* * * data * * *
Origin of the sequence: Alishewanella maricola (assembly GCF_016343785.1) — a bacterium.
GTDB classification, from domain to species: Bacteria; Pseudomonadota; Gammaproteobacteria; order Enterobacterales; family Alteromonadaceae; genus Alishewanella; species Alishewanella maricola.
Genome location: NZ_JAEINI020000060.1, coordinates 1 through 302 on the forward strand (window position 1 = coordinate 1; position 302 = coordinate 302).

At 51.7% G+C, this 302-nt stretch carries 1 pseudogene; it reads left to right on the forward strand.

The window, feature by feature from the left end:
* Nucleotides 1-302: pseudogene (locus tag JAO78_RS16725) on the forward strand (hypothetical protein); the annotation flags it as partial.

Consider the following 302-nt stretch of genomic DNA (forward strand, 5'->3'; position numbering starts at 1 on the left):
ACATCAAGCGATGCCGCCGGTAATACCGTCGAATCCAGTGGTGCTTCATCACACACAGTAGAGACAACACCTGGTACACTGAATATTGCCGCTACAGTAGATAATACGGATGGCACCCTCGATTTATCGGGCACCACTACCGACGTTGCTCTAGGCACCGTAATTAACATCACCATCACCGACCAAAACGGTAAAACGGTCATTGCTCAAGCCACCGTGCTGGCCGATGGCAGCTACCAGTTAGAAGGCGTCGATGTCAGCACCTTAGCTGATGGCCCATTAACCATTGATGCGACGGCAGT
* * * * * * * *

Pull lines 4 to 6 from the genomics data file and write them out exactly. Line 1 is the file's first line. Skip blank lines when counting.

At 51.7% G+C, this 302-nt stretch carries 1 pseudogene; it reads left to right on the forward strand.

The window, feature by feature from the left end:
* Nucleotides 1-302: pseudogene (locus tag JAO78_RS16725) on the forward strand (hypothetical protein); the annotation flags it as partial.